Written by Forrest Maynock
Life can be complicated sometimes, for some ending it all may seem like an appealing option, but as this film shows life can really be worthwhile.
Colorful (2010) follows Makoto Kobayashi, or rather a reincarnated soul inhabiting Makoto’s body sent back to Earth on an “internship” to discover what great sin it had committed in its previous life. While the mystery of this soul would seem to be the central focus of the story, it is really more of a story about the soul trying to piece together the life of Makoto and the people around him.
We are also thrust into the evolving stories of Makoto’s family and schoolmates as they deal with the seemingly “new” Makoto. This is where the film suffers the most. With at least five different subplots to follow I as a viewer was left grasping for plot threads and looking desperately for ways of “tying things up” by the conclusion of the film. In terms of telling a neat and coherent story, Colorful may have bit off a little more than it could chew.
The themes that Colorful took on caught me a bit by surprise. Normally animated films, from any country, do not tackle such complex topics as suicide, family dynamics, and bullying in such a straightforward manner. This is what adds Colorful to a list of gut wrenching, tear welling animated films. The primary issue is that there seem to be a few too many themes, subplots, and important characters to keep track of. I would say that if fleshed out to a trilogy of films (for example) Colorful would have been a much better experience, but as is there is way too much cramped into too little time.
Another example of this is 2016’s A Silent Voice which covers all of these topics quite well. Where Colorful suffers in plotting and tying of loose ends, A Silent Voice excels. I could not help but compare these two films after watching Colorful; while I think that they both stand on their own, they could also be easily paired with each other for a thematic combo viewing. Colorful does manage to at least handle the subject matter that tackles quite nicely at times, but at other points, there are blind rifts of incoherency or seemingly slapped together bookends.
An example of this can be seen in the plotline involving Makoto’s mother. Her story for me was one of the most interesting developments in the film, but after a buildup to a climactic point, the plot involving the mother simply stops. There is only a semi-conclusion offered, and when the film stopped developing this plot further I felt utterly let down. On a similar note, Makoto’s brother plays a pivotal part in the overall story but has virtually no early development other than a few vague impressions of his personality and feelings towards the events surrounding Makoto.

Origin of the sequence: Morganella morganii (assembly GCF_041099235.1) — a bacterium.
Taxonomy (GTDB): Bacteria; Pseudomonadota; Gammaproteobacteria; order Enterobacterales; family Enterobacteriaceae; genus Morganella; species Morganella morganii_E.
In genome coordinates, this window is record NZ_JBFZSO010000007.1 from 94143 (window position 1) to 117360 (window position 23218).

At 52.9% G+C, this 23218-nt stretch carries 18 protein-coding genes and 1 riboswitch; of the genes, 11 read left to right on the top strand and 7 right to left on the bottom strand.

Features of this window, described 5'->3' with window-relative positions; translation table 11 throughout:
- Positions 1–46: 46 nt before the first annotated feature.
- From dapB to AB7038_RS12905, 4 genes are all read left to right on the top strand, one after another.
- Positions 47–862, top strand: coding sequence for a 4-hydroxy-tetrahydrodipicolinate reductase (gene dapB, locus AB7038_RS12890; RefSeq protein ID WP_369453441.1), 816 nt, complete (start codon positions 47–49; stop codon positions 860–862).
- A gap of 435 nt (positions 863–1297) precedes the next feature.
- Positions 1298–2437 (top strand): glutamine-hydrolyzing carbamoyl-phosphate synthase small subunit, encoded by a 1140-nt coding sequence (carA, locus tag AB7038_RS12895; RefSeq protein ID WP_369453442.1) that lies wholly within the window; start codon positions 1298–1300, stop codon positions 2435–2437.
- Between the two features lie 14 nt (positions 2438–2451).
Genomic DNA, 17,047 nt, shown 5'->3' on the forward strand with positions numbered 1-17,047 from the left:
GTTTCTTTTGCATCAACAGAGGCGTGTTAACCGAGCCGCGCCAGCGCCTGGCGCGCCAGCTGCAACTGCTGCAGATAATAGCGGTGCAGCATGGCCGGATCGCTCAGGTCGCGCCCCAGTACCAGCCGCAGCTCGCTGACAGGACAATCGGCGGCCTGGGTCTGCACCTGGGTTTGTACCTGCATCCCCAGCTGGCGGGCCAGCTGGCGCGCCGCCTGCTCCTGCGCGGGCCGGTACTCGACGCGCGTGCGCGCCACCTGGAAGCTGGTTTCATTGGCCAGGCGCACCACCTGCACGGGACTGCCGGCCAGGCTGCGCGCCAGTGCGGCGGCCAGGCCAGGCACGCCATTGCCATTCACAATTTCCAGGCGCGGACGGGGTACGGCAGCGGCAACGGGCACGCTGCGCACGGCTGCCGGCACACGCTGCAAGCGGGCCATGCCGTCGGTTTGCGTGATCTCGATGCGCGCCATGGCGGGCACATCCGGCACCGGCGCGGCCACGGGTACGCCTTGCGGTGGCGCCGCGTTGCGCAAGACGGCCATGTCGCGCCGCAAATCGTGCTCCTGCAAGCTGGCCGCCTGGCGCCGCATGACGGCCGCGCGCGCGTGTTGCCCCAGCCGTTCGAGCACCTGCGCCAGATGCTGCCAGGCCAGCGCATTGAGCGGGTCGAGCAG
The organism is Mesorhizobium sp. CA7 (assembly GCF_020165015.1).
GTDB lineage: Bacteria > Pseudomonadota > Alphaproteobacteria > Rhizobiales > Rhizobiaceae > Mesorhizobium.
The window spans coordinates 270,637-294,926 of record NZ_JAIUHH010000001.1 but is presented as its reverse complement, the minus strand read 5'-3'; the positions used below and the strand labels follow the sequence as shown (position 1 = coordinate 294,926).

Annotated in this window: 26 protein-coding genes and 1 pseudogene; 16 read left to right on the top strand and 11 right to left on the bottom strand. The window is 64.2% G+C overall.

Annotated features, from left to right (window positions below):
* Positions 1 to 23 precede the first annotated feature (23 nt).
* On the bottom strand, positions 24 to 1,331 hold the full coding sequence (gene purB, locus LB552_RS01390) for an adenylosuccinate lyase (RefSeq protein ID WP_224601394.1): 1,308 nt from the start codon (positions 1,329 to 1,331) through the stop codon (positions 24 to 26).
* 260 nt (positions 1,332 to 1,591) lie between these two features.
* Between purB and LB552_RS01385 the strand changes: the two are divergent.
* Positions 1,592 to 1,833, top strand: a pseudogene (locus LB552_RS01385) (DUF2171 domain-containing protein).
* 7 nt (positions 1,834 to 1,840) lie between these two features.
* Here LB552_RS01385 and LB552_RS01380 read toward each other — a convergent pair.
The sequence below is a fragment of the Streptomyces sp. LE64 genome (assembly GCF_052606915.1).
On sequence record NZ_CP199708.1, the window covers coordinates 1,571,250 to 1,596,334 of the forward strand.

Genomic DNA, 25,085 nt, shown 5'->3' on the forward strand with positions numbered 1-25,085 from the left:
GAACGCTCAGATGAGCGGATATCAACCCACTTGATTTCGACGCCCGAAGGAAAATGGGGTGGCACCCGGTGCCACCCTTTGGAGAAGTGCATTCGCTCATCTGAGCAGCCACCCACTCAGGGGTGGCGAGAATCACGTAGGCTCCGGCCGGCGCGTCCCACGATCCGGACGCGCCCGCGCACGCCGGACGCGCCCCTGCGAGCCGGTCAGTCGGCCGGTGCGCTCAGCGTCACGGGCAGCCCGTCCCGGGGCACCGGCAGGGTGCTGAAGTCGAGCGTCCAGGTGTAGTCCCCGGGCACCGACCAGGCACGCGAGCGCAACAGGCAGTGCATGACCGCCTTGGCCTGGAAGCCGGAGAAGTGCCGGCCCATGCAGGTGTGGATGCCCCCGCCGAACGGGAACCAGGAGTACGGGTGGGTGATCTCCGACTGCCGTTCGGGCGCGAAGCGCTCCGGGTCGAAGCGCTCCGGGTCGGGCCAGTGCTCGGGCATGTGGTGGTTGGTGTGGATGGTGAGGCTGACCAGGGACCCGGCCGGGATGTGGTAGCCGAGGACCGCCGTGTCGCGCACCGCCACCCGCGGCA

There are some other examples of great emotional animated films ranging from Disney films like The Lion King (1994) to more recent anime films such as Maquia: When the Promised Flower Blooms (2018). Films like these could be categorized in a similar manner to Colorful in that they carry an emotional punch of some sort, but few others are able to tackle as much as this one film was able to, and that may be why this film fails in many regards. A film like The Lion King has such a tight a neatly presented story that all it needs to do to succeed as a masterpiece is to have memorable characters and a killer soundtrack (it has both); Colorful has really interesting characters but they are only hurt by the story which sprouts interesting characters all over the place, but fails to give them much besides a skeletal structure.
All of this, and then the end of the film just sort of happens. The mystery of the soul is revealed, and seemingly everything is solved, but as a viewer I was left in a state of frustration not so much over the soul or Makoto, but over all of the secondary characters and the various roles that they played. As I mentioned, this story should have been done as a trilogy where more time could have been given to setup and payoff characters in a more natural way. Alternatively, a few characters could have been cut to give more time to the “important” ones, but picking which one’s to develop further and which ones to dump is a hard task; in this I maybe understand the difficult situation of the film’s writer, Miho Maruo, and adapting a whole novel into a two-hour film.
In general, I think this film falters a bit on its own with so many subplots and a “rushed” conclusion, but if paired with one or two other films with similar themes and styles Colorful can work as an excellent companion piece.
Acknowledgement: I would like to thank Dr. Chung and everyone from the term 1 & 2 Film and Literature course of 2020 for their participation.
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